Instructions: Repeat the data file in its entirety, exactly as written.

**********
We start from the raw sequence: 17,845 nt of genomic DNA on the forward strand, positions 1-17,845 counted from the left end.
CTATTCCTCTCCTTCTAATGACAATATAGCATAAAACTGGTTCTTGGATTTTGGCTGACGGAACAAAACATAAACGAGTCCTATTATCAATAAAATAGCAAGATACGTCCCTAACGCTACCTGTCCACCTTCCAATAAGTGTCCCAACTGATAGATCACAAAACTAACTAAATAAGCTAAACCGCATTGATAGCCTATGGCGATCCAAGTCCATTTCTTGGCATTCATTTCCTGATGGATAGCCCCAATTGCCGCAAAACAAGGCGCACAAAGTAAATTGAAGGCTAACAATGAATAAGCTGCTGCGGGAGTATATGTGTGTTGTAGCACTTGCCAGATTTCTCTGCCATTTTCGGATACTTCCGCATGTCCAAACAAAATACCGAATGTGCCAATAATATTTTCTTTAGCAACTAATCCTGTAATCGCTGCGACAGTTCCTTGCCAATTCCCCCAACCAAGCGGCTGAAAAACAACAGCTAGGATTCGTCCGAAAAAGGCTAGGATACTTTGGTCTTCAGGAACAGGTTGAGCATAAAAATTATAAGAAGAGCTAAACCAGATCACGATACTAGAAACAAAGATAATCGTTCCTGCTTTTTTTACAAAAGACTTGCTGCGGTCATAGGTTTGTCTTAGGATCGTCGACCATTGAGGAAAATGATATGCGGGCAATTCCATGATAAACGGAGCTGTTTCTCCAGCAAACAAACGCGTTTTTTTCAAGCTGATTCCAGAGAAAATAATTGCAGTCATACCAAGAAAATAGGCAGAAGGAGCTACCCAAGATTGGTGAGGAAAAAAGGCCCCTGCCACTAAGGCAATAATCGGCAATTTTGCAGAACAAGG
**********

We start from the raw sequence: 17,845 nt of genomic DNA on the forward strand, positions 1-17,845 counted from the left end.
CTATTCCTCTCCTTCTAATGACAATATAGCATAAAACTGGTTCTTGGATTTTGGCTGACGGAACAAAACATAAACGAGTCCTATTATCAATAAAATAGCAAGATACGTCCCTAACGCTACCTGTCCACCTTCCAATAAGTGTCCCAACTGATAGATCACAAAACTAACTAAATAAGCTAAACCGCATTGATAGCCTATGGCGATCCAAGTCCATTTCTTGGCATTCATTTCCTGATGGATAGCCCCAATTGCCGCAAAACAAGGCGCACAAAGTAAATTGAAGGCTAACAATGAATAAGCTGCTGCGGGAGTATATGTGTGTTGTAGCACTTGCCAGATTTCTCTGCCATTTTCGGATACTTCCGCATGTCCAAACAAAATACCGAATGTGCCAATAATATTTTCTTTAGCAACTAATCCTGTAATCGCTGCGACAGTTCCTTGCCAATTCCCCCAACCAAGCGGCTGAAAAACAACAGCTAGGATTCGTCCGAAAAAGGCTAGGATACTTTGGTCTTCAGGAACAGGTTGAGCATAAAAATTATAAGAAGAGCTAAACCAGATCACGATACTAGAAACAAAGATAATCGTTCCTGCTTTTTTTACAAAAGACTTGCTGCGGTCATAGGTTTGTCTTAGGATCGTCGACCATTGAGGAAAATGATATGCGGGCAATTCCATGATAAACGGAGCTGTTTCTCCAGCAAACAAACGCGTTTTTTTCAAGCTGATTCCAGAGAAAATAATTGCAGTCATACCAAGAAAATAGGCAGAAGGAGCTACCCAAGATTGGTGAGGAAAAAAGGCCCCTGCCACTAAGGCAATAATCGGCAATTTTGCAGAACAAGG